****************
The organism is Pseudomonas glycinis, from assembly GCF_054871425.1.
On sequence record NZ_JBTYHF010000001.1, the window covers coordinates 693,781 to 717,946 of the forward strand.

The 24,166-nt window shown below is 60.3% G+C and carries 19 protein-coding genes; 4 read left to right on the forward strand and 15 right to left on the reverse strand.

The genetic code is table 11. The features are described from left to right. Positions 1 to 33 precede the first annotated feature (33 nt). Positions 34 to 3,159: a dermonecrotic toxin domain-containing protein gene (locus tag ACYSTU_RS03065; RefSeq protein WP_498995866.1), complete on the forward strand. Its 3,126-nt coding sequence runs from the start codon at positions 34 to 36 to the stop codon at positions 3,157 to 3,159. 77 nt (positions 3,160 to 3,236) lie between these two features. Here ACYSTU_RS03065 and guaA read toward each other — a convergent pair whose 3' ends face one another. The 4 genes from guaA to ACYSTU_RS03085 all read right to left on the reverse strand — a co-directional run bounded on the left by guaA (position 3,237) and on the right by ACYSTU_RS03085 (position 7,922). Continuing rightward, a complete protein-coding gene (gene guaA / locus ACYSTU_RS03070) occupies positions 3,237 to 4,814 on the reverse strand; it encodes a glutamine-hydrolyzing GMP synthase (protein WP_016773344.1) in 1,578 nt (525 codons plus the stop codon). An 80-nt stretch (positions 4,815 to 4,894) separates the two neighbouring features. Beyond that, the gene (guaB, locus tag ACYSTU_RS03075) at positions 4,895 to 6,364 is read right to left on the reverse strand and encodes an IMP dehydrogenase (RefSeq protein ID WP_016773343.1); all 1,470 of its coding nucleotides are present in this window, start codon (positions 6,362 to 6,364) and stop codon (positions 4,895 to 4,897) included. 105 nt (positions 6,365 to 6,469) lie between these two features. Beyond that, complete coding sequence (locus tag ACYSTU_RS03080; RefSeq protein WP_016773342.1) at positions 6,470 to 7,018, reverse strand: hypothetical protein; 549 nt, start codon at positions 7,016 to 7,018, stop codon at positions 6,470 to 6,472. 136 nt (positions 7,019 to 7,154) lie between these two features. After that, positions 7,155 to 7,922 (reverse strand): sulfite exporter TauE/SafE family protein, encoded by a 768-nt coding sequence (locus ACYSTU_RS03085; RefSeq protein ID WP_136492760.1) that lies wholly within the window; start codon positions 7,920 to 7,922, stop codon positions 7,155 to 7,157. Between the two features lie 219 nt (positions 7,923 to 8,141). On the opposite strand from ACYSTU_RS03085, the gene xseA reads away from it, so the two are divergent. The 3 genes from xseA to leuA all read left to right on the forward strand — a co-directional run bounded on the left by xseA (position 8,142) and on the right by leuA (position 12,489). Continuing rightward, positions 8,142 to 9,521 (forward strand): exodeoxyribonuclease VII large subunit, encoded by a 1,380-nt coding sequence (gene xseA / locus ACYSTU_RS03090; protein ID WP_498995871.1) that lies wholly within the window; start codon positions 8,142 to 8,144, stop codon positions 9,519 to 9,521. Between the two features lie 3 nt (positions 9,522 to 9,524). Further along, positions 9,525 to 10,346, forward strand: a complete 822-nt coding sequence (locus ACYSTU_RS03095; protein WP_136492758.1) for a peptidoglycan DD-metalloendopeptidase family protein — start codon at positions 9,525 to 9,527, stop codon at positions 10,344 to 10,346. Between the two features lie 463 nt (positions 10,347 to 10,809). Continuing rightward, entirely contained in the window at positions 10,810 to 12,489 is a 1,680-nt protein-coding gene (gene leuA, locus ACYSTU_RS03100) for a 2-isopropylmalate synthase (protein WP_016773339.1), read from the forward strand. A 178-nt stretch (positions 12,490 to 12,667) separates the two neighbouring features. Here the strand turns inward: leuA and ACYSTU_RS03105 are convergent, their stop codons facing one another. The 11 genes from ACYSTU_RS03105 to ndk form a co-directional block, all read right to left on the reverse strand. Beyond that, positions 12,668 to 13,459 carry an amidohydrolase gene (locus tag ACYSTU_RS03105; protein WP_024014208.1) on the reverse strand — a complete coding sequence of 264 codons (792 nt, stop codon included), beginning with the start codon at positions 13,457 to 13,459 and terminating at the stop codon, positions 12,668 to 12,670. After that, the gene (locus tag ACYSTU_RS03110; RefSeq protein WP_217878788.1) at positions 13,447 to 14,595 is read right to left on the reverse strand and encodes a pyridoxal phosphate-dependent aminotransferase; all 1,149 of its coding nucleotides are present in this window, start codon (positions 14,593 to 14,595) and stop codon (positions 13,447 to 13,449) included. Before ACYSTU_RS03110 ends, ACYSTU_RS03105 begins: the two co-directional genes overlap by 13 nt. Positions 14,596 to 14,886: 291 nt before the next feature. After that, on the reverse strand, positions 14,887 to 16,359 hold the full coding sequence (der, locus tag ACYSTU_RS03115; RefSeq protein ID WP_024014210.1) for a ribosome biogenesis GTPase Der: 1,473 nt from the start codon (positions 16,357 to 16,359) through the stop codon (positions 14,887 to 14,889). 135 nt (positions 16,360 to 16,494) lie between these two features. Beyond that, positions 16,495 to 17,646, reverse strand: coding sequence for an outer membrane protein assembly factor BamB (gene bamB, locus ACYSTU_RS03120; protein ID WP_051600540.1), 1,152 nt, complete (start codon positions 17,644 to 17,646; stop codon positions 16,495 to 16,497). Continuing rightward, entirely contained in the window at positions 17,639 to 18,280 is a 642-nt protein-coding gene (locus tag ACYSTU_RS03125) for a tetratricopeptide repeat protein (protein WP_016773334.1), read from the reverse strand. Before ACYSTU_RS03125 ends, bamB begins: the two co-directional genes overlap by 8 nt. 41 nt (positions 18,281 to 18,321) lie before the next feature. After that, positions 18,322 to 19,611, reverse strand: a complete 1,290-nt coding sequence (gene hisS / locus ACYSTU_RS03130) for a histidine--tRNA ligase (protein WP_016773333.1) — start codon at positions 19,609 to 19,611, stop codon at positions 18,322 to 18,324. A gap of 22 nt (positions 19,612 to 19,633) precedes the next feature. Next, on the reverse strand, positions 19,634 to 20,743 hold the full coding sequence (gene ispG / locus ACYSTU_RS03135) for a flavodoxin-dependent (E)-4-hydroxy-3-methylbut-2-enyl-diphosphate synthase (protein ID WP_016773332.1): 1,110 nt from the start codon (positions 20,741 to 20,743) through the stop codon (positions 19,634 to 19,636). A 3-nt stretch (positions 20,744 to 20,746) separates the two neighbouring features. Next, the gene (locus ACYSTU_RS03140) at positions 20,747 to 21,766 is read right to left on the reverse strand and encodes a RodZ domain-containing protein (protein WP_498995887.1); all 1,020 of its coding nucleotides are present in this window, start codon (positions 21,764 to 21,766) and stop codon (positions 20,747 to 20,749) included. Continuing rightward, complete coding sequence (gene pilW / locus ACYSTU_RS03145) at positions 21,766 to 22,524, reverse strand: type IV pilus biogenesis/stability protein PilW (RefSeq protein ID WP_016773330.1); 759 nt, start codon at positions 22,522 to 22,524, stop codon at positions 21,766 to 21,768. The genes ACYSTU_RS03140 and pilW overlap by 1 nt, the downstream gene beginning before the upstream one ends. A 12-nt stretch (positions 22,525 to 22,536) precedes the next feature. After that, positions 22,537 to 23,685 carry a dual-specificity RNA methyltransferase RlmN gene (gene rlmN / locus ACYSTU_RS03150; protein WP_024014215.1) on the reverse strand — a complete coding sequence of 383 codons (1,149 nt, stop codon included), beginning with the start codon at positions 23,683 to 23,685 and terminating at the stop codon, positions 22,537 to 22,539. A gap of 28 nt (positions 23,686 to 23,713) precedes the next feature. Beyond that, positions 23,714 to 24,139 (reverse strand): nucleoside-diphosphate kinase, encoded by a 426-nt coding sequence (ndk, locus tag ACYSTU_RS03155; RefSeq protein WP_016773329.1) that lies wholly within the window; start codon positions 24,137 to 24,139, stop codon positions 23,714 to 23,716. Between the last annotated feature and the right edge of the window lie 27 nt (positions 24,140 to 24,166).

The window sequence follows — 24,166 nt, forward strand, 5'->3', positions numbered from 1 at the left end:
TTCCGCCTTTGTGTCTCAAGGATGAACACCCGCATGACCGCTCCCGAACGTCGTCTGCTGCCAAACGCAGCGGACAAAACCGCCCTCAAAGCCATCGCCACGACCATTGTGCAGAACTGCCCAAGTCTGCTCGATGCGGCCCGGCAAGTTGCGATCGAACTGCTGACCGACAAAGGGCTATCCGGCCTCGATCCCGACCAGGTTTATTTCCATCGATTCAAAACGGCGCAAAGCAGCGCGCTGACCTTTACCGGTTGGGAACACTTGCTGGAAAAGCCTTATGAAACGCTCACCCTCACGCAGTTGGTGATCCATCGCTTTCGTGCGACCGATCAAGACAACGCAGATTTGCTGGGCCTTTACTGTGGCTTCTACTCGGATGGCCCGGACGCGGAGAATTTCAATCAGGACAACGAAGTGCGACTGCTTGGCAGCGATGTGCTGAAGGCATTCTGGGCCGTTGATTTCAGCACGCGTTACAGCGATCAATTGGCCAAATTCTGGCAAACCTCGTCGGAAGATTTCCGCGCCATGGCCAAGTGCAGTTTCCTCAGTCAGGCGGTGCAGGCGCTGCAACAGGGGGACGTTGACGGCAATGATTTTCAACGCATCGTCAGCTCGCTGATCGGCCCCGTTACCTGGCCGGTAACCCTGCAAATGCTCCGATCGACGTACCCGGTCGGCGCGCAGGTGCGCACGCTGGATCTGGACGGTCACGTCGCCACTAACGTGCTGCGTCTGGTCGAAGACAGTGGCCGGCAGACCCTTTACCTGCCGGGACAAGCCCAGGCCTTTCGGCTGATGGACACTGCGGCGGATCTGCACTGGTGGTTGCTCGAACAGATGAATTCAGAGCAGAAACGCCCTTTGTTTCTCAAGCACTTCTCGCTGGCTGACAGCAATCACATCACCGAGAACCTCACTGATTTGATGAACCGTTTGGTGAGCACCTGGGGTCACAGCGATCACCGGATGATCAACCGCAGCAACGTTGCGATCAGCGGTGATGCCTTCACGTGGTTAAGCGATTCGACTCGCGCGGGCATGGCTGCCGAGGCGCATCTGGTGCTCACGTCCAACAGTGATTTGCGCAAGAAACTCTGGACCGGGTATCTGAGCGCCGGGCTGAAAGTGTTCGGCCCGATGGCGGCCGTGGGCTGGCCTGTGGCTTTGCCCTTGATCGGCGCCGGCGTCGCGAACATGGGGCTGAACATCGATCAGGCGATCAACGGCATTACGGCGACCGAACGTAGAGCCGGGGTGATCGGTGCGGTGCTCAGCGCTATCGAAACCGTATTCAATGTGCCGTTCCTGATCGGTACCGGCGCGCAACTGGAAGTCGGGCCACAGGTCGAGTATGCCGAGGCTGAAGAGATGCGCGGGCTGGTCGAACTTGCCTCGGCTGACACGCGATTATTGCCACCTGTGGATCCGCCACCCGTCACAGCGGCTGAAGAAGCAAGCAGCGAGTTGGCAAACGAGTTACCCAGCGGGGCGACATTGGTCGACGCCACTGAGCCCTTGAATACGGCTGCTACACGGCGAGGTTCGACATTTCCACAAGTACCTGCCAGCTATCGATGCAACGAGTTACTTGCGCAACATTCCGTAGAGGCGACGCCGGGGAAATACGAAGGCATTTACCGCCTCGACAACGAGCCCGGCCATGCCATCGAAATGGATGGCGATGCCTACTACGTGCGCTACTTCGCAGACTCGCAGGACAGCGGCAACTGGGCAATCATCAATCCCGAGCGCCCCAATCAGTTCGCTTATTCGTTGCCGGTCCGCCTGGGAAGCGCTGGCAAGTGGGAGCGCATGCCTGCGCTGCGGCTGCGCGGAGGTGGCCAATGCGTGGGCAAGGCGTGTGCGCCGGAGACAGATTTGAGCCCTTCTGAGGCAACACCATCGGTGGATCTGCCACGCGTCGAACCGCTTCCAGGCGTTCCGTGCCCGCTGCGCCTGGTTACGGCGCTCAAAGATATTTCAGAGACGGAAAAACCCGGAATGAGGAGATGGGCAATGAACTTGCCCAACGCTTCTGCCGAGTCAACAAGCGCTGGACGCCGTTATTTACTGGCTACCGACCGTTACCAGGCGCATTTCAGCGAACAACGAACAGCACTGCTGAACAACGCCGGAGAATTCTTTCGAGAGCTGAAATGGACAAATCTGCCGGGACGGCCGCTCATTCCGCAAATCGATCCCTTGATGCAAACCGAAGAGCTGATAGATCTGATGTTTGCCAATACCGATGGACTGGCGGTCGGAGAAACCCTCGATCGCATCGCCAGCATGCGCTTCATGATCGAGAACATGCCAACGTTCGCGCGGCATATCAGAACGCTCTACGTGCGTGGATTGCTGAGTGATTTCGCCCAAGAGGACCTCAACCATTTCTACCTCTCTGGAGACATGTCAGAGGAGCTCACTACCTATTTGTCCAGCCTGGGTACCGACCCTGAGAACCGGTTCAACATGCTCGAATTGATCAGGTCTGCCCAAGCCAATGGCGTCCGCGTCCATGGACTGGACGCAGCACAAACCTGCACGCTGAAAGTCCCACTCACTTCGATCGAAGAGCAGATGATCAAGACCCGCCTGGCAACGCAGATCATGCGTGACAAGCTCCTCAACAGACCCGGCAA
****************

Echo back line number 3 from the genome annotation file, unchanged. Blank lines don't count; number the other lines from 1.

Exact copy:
The 24,166-nt window shown below is 60.3% G+C and carries 19 protein-coding genes; 4 read left to right on the forward strand and 15 right to left on the reverse strand.